Work Winning : ‘F-A-B, Captain’ or ‘F-USP-D’ ?

This blog looks at two models to make you or your organisation's bid and proposals more attractive to a Buyer and differentiate yourself from the competition.

I was at an event organised by the APM’s Contracts & Procurement SIG at the end of October titled ‘Work winning : the project manager's survival guide to bids, tenders and proposal’ It was given by the excellent David Warley who has spent most of his professional life helping companies win project based work. Despite having worked on bids as large as £2.5 bn, I learnt new stuff, so I thought it might well be worthwhile sharing a couple of things, old and new, over a number of blogs.

Let’s start with …

F-A-B, Captain ?

s-l225-(1).jpgF-A-B stands for :

  • Feature, which is an aspect of your offer : something that you will do or provide as part of a solution;
  • Advantage is a general advantage that the Feature might provide to the Benefit of a Buyer
  • Benefit is a Feature that is of Value to the Buyer.

People seem to remember the F-A-B acronym because it reminds them of Thunderbirds as in       “F A B, Captain” !

And when they use it to answer questions, I know it can massively improve the win rate : some years ago, a client of mine won their next three bids for a government agency by mainly linking the technical features of their offer to the client centred Benefits. This contrasted with just writing a technical response of Features.


F-USP-D stands for

  • Feature as before
  • Unique Selling Point as in a Feature that differs from other competitors and may provide Benefit to the Customer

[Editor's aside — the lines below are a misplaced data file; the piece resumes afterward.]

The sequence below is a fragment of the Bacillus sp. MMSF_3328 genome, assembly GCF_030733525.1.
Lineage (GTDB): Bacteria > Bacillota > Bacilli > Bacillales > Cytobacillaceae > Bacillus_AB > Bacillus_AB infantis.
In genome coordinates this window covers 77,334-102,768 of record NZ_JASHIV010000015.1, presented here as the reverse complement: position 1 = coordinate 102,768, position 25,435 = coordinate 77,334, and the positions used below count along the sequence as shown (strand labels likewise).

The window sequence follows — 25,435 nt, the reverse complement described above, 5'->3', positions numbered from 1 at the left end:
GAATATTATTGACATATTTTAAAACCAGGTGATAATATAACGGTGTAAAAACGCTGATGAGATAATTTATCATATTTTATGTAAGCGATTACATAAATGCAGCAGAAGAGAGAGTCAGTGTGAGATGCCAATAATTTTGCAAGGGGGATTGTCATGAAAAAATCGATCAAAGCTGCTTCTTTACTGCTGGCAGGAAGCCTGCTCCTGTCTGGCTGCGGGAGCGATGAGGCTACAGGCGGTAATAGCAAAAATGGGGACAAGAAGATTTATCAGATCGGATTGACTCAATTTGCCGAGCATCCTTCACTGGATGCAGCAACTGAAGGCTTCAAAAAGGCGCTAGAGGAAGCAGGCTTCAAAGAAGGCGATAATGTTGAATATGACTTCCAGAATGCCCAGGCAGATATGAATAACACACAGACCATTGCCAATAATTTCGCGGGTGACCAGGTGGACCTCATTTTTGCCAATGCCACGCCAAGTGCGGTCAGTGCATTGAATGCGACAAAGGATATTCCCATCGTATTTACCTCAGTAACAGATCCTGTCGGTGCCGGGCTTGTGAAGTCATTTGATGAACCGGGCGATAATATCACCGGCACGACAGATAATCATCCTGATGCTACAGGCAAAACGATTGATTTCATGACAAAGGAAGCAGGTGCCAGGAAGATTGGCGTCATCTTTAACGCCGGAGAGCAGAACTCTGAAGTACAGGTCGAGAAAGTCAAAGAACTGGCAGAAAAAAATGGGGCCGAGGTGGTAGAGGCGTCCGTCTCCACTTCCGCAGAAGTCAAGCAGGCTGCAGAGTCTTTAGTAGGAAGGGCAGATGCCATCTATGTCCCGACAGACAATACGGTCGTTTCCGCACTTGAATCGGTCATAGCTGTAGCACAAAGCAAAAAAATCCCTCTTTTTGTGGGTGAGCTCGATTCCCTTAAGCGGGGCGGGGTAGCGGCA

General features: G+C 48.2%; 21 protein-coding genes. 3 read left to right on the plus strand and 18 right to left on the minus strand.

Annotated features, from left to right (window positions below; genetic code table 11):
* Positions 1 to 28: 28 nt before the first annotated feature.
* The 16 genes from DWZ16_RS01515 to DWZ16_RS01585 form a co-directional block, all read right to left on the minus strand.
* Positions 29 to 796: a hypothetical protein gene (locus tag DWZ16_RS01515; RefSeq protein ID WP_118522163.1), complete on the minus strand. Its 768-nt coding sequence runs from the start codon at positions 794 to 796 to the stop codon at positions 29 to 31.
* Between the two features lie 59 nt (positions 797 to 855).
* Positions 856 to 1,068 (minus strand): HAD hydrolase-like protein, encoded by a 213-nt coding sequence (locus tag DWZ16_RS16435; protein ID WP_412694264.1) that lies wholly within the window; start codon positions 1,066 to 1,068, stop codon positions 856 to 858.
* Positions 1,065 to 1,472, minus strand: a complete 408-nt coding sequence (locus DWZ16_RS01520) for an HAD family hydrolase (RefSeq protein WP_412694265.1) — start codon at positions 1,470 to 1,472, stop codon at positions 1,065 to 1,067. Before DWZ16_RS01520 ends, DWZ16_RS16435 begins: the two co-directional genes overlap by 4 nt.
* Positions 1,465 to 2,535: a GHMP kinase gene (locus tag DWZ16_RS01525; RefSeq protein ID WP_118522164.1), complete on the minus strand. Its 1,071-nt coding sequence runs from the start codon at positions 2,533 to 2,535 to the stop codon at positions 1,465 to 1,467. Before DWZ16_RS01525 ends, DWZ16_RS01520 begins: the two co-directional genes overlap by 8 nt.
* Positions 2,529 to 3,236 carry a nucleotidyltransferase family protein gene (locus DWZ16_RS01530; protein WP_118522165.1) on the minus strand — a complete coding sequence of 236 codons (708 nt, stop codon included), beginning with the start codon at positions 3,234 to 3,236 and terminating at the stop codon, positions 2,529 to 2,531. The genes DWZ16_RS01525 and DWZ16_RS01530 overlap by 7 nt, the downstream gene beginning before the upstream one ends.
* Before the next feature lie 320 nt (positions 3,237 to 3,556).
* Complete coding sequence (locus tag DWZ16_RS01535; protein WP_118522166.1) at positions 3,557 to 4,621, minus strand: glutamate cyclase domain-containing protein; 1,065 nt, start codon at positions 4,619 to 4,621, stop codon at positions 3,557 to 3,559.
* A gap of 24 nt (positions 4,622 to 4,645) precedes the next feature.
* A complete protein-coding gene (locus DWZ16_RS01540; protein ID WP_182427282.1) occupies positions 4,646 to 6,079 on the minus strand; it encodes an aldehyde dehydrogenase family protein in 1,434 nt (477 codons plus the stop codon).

• Discriminator, which is a Feature that provides more Benefit to the Customer than the competition

So let us take an example. A Feature might be that a consultant is really excellent at designing in sustainable solutions to buildings. Using the F-A-B model, that gives them a potential Advantage when bidding for design work. However, if the Buyer is a hard nosed property developer who has no interest in sustainability, except to meet the legal minimum, having excellent sustainability credentials is of no interest or perceived Benefit to the Buyer. In these circumstances, it might be wiser for design consultancy not to bid as, in the eyes of the Buyer, they have no differentiator.

However, now let’s use the F-USP-D model. The consultancy recognises that the Buyer has no interest in sustainability as an end in itself. They recognise that what matters to the hard-nosed Buyer is cost, so they might attempt to re-frame their sustainability credentials –the Feature - as a way of reducing cost. For example, include in their submission something like “as a world leader in sustainable solutions, we can design in legally compliant environmental solutions which will cost much less that our competitors’ solutions to construct”. Suddenly the Advantage is framed as a USP – they are world leaders – which is not just of Benefit to the Buyer, but potentially puts clear water between them and the competition i.e. it ‘Discriminates’ for them and against the competition. Alternatively, you could say the D stands for ‘Differentiator’ if that makes more sense to you.

So which should you use to get that winning feeling ?

Depositphotos_69996123_s-2015.jpgWhile I had used the reframing of Features and Advantages to give a Benefit in the client’s language before, what I like about the F-USP-D model is that it takes the concept further by

(a) reframing the Benefit into a more client focussed Discriminator in the eyes of the client and

(b) clearly trying to differentiate – create a gap – between you and the competition as opposed to just being better.

So ‘F-A-B’ or ‘F-USP-D’ ? Has to be the latter. Because as a model (feature) it uniquely differentiates you (USP) to win more business than the competition (the discriminator).

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